The Dubai Electricity and Water Authority has received 29 expressions of interest for the first phase of the Hassyan seawater reverse osmosis plant in the emirate, as it works to provide residents with more desalinated water through sustainable and cost-efficient means.
The plant, which will have a capacity of 120 million gallons per day, will be the utility's first to operate on the independent water producer model. It is expected to launch in phases in 2025 and 2026, state news agency Wam reported on Saturday.
Increasing operational efficiency in decoupling desalination from electricity production will save about Dh13 billion and reduce carbon emissions by 2030, said Saeed Al Tayer, managing director and chief executive of Dewa.
"According to our plans, 100 per cent of desalinated water will be produced by a mix of clean energy that uses both renewable energy and waste heat. This will allow Dubai to exceed global targets for using clean energy to desalinate water," he said.
The UAE depends heavily on desalination to supply water for drinking and industrial purposes.
Up to 42 per cent of the UAE's potable water comes from about 70 major desalination plants. These account for about 14 per cent of the world's total production of desalinated water, government data shows.
The Jebel Ali power station is one of the major desalination centres in the UAE. Others include the Shuweihat S2 power and water plant in Abu Dhabi, the F2 plant in Fujairah and the $797 million Naqa’a plant in Umm Al Quwain.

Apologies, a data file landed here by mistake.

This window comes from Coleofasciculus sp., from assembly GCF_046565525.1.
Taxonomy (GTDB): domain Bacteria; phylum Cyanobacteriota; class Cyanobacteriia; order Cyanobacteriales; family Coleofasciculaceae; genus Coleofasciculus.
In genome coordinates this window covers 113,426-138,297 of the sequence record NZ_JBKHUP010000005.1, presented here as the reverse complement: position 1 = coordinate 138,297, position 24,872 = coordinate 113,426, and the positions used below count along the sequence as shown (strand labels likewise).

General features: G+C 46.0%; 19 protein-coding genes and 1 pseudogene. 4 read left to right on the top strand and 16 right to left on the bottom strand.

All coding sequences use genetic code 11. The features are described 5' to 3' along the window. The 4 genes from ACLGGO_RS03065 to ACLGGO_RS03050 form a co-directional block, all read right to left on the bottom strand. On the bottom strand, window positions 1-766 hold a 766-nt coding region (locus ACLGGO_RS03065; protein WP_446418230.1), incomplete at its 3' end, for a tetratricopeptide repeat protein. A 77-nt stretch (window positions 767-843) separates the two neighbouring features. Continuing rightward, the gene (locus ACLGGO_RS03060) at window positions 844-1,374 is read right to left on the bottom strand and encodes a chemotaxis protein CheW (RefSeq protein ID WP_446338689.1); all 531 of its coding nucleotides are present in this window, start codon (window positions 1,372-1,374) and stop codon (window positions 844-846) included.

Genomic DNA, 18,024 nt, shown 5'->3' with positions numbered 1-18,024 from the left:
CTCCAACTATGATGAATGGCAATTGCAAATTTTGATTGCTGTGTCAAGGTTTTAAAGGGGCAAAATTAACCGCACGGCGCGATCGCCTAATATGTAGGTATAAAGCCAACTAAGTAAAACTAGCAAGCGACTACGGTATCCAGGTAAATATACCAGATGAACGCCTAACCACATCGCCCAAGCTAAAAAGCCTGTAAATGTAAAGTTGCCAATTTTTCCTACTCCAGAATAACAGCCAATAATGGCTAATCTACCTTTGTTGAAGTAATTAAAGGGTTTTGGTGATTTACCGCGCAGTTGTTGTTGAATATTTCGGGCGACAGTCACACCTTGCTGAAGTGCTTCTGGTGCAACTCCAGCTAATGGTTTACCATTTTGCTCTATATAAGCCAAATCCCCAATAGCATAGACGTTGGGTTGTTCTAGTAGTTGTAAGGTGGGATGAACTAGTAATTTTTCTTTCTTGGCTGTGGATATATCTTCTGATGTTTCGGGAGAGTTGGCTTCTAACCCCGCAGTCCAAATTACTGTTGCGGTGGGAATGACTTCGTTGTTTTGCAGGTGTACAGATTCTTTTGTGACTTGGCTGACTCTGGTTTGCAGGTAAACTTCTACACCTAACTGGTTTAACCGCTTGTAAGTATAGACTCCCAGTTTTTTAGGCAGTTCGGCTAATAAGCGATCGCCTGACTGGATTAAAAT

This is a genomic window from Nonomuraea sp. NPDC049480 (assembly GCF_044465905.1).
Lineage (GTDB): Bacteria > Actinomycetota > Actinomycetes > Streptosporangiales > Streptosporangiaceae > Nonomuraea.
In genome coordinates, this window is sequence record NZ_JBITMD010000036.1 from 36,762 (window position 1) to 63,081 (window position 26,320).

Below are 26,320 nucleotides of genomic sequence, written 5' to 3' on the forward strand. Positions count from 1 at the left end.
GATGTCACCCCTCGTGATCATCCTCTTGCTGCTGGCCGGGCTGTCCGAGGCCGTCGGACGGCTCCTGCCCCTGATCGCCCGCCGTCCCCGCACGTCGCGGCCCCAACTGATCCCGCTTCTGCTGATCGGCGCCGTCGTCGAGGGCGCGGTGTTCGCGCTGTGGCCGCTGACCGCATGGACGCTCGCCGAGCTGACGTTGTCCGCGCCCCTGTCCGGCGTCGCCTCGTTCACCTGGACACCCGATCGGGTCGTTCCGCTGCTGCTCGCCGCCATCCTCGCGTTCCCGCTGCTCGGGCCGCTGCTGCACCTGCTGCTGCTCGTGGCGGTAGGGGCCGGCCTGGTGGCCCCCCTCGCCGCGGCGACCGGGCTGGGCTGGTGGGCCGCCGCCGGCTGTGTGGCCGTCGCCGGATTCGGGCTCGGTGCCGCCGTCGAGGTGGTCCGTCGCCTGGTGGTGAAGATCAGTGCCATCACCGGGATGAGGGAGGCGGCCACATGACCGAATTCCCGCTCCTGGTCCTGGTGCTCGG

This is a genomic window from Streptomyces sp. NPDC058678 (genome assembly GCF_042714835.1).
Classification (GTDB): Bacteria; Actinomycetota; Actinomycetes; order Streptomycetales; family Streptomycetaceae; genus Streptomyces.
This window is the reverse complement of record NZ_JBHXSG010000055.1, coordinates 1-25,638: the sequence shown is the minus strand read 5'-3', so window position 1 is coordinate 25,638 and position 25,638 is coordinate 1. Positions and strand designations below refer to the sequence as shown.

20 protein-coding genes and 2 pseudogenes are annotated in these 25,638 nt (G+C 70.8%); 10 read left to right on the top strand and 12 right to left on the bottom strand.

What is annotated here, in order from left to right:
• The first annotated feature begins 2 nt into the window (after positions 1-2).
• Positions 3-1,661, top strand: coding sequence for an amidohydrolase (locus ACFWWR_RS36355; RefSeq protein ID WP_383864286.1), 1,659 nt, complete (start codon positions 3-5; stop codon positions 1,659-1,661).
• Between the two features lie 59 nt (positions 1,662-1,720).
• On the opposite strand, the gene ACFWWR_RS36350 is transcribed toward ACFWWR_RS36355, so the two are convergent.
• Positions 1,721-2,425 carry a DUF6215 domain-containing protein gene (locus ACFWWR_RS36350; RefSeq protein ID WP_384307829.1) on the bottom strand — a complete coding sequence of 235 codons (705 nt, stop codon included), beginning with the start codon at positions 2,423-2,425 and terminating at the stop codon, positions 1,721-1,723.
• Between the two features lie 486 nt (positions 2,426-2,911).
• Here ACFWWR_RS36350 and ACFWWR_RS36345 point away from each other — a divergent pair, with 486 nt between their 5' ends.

The UAE also launched the Water Security Strategy 2036 in 2017, aimed at reducing total demand on water resources by 21 per cent, increasing the reuse of treated water to 95 per cent and developing a storage capacity for more than 45 days in extreme emergencies.
The Hassyan complex is part of Dewa's efforts to promote sustainable development in Dubai, "in line with the integrated strategy for managing water resources and using the latest technologies and innovative solutions", Mr Al Tayer said.
In September, Dewa signed a partnership agreement with Dutch start-up Desolenator to build a carbon-neutral water purification and desalination system that is completely powered by solar energy.
Dewa has appointed several companies, including Deloitte, WSP and Addleshaw Goddard, to provide consultancy services for the desalination project at Hassyan.
Dubai has earmarked Dh40 billion ($10.9 billion) for investments in electricity and water projects over the next five years, which will focus on renewables, clean energy, electricity and water transmission and distribution networks to meet growing demand in the emirate.